Welcome to Murder by the Book's blog about what we've read recently. You can find our website at www.mbtb.com.

Thursday, May 7, 2020

The Long Call by Ann Cleeves

Minotaur Books, 384 pages, $26.99 (c2019)

I salute Ann Cleeves for beginning a new series and not resting on her laurels! This is not Vera. This is not Jimmy. This is Matthew Venn in North Devon, England.

Matthew is a cop, a detective in the North Devon constabulary. The body of a murdered man is found on the sandy strand close to where Matthew and his husband have their home. There are little towns and villages scattered throughout the area, and Cleeves makes use of their availability to set pieces of her story in them. 

Ross May and Jen Rafferty are his main assisting detectives. Ross is a newby and seen as a spy for the alcoholic, dysfunctional DCI of the station. Jen transferred from a bigger post because she was looking to escape an abusive marriage and bring her two children up in a better environment. She is a bit of a late-blooming wild child and hasn’t found her footing yet. As in her other series, Cleeves creates solid side characters with relatable stories.

The body turns out to belong to Simon Walden, an alcoholic homeless person who barged into a help center and, indeed, found help. Caroline Preece counseled him, introduced him to other aspects of facilities in North Devon, including the Woodyard community center, and gave him a room in her own home. She already had a roommate, Gaby Henry, who was wary of the arrangement. But Caroline owned the house, so there was very little Gaby felt she could say. Gaby, too, was involved in the community center as an art teacher.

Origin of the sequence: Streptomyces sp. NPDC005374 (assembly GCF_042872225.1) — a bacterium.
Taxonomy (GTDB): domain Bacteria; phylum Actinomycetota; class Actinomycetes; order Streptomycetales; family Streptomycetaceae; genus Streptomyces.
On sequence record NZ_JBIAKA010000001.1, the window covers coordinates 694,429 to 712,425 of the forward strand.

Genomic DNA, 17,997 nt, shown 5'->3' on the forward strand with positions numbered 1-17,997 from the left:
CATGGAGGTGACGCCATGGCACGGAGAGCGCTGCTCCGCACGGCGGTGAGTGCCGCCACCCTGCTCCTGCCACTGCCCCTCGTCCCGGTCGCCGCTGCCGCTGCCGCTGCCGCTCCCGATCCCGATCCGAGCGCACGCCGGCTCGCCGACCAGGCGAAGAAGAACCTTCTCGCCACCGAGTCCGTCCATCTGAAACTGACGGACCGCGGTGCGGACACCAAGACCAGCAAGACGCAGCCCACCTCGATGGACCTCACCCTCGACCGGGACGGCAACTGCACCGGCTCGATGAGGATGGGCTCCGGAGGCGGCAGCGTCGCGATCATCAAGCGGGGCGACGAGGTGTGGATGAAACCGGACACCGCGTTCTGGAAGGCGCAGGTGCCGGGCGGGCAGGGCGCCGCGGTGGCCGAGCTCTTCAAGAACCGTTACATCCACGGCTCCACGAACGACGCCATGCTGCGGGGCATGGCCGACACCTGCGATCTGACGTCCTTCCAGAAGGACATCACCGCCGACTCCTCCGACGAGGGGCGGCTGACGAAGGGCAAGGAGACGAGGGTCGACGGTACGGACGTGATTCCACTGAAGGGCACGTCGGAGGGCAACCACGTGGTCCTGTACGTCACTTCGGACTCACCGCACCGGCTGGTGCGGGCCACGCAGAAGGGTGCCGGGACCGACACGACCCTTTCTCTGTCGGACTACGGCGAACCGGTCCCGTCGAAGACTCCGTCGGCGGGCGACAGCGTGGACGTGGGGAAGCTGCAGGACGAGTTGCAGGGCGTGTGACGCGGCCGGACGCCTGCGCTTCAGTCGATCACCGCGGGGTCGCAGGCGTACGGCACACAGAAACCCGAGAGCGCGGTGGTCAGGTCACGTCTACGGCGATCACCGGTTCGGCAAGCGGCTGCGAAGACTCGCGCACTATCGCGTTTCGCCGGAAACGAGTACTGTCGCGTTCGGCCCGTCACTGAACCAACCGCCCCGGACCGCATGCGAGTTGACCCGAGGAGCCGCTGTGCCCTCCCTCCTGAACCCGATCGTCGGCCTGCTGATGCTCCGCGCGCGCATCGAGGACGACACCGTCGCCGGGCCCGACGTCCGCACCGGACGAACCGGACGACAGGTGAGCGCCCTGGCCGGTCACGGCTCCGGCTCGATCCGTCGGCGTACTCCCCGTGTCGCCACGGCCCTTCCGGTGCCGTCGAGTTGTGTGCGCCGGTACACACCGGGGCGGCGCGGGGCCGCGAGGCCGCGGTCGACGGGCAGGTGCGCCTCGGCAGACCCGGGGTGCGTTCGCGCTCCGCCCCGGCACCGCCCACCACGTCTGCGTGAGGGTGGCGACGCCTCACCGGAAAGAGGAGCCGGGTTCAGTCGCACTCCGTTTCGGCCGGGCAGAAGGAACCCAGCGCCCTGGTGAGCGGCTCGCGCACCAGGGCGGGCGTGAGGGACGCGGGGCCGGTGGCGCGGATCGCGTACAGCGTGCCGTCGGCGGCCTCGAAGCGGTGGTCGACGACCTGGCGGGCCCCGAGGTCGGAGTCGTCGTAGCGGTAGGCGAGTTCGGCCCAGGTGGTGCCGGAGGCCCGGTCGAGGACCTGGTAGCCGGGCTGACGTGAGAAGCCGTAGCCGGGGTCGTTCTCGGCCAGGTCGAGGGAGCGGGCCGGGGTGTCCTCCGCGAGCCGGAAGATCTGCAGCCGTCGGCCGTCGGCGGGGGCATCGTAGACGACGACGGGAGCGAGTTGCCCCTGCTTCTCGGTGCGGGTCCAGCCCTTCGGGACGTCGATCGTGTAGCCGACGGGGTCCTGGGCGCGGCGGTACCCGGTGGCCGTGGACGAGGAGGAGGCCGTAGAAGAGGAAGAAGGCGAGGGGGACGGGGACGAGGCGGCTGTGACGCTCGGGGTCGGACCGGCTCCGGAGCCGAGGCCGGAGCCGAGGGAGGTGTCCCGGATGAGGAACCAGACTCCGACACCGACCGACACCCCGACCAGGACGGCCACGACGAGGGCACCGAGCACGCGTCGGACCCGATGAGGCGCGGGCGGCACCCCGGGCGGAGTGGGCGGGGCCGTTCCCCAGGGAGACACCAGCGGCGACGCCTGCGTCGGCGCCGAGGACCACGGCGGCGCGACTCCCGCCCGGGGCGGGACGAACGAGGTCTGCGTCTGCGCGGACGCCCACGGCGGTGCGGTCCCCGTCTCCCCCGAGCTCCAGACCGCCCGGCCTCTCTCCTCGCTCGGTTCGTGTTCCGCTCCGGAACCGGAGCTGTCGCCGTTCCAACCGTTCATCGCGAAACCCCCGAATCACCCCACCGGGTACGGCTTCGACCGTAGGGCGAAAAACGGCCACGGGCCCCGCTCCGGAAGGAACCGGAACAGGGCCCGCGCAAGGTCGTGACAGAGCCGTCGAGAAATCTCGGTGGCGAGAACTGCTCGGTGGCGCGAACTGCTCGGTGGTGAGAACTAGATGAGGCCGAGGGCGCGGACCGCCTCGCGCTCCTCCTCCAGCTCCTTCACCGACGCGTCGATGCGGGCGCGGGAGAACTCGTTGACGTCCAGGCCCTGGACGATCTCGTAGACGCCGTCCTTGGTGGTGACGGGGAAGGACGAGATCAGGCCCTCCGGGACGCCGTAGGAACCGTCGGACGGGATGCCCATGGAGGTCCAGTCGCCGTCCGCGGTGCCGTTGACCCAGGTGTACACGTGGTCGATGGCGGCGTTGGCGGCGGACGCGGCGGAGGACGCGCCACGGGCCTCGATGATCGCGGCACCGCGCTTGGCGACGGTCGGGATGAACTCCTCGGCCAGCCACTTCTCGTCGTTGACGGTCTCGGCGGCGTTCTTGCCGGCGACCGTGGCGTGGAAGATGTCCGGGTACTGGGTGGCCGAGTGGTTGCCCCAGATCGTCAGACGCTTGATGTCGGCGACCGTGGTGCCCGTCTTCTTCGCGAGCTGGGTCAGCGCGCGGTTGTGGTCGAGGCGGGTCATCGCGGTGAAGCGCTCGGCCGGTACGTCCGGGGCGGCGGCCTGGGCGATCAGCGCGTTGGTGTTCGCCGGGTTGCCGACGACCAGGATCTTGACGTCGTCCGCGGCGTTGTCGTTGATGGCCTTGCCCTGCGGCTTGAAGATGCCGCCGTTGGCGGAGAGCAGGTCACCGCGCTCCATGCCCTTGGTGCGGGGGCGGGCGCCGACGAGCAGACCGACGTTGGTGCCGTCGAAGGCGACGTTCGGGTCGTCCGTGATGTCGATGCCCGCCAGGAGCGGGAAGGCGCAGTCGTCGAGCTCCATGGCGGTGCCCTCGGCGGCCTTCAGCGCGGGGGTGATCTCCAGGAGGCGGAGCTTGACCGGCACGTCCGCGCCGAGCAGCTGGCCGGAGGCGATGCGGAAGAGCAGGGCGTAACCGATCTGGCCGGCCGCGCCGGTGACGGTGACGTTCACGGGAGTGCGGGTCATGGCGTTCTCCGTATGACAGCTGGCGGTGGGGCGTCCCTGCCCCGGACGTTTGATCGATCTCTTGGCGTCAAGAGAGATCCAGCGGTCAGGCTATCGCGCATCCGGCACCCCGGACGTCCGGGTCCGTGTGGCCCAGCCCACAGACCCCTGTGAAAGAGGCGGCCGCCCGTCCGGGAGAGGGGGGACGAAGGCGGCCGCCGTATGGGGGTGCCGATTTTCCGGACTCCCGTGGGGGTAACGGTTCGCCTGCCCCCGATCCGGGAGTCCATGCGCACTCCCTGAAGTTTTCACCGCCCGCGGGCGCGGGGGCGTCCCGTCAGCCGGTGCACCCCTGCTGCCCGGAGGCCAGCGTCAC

In addition to counseling, Simon soon became involved as a cook at the cafe in the Woodyard. It turned out he had some talent as a chef. He got to know some of the other people who used the Woodyard, including some of the Downs syndrome group members.

So why was Simon murdered? Until he showed up, he was a stranger to the area. Slowly Matthew and his group draw out other interesting tidbits from Simon’s past, including some aspects that could explain why he was held in bad will. But did his past follow him to North Devon? Maybe. But that doesn’t explain why days later one of the women with Down’s Syndrome has disappeared. She was last seen at Woodyard, presumably catching the bus home, but she never arrived. Are these incidents related? Matthew and his team have only slender threads to tug in their investigation.

Here’s the spanner in the works: Jonathan Church, the director of the Woodyard Centre, is Matthew’s husband. These incidents and others that follow seem to revolve around the center. Is Jonathan a suspect? 

Cleeves again does what she does best. She creates a suspenseful atmosphere that lightly shrouds the story in dread but doesn’t overwhelm it. The people and their relationships beam through. They don’t get lost in bright but vacuous gimmickry or thudding scenes racing to the end. Why do we love Vera Stanhope? (And if you don’t know Vera, why not?) Why do we love Jimmy Perez? (Ditto.) Cleeves makes them human.

Matthew Venn has a sad background. His parents were ultra-religious and could not accept a gay son. (To Cleeves credit, Matthew’s sexuality really isn’t a big deal. Most characters acknowledge he is married to Jonathan, without judgment.) As the book begins, Matthew’s father has just died, and he is outside the church during the service. His appearance would not be welcome by the members of the sect or his (sigh) mother. This is a dynamite set-up. And Cleeves flows with it.

Aside: At one point, in my OCD way (not really), I was ready to castigate Cleeves for not showing photos to a victim to determine the criminal. Lo and behold, within a few pages, there were the photos being shown to the victim. She does detail!

When do I not love Ann Cleeves? MBTB star!

No comments:

Post a Comment